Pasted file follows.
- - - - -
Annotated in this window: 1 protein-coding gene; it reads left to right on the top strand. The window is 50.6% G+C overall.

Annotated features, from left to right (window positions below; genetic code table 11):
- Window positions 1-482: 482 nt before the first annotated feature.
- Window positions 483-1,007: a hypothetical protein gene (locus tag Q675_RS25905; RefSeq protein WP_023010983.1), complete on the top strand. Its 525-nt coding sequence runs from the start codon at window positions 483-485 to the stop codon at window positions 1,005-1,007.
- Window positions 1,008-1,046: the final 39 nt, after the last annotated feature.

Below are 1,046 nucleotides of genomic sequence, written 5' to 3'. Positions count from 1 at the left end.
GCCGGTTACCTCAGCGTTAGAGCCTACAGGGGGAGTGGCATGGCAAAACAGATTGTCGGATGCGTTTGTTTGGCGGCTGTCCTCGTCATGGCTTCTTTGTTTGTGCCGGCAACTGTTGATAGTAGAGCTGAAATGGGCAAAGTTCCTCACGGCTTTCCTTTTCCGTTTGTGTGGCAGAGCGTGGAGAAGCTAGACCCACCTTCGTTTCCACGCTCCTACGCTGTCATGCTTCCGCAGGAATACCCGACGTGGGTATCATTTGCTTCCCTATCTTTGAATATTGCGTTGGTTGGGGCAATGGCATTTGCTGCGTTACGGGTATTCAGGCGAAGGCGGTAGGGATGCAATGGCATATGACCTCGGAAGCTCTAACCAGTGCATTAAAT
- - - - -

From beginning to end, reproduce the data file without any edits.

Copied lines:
Annotated in this window: 1 protein-coding gene; it reads left to right on the top strand. The window is 50.6% G+C overall.

Annotated features, from left to right (window positions below; genetic code table 11):
- Window positions 1-482: 482 nt before the first annotated feature.
- Window positions 483-1,007: a hypothetical protein gene (locus tag Q675_RS25905; RefSeq protein WP_023010983.1), complete on the top strand. Its 525-nt coding sequence runs from the start codon at window positions 483-485 to the stop codon at window positions 1,005-1,007.
- Window positions 1,008-1,046: the final 39 nt, after the last annotated feature.

Below are 1,046 nucleotides of genomic sequence, written 5' to 3'. Positions count from 1 at the left end.
GCCGGTTACCTCAGCGTTAGAGCCTACAGGGGGAGTGGCATGGCAAAACAGATTGTCGGATGCGTTTGTTTGGCGGCTGTCCTCGTCATGGCTTCTTTGTTTGTGCCGGCAACTGTTGATAGTAGAGCTGAAATGGGCAAAGTTCCTCACGGCTTTCCTTTTCCGTTTGTGTGGCAGAGCGTGGAGAAGCTAGACCCACCTTCGTTTCCACGCTCCTACGCTGTCATGCTTCCGCAGGAATACCCGACGTGGGTATCATTTGCTTCCCTATCTTTGAATATTGCGTTGGTTGGGGCAATGGCATTTGCTGCGTTACGGGTATTCAGGCGAAGGCGGTAGGGATGCAATGGCATATGACCTCGGAAGCTCTAACCAGTGCATTAAAT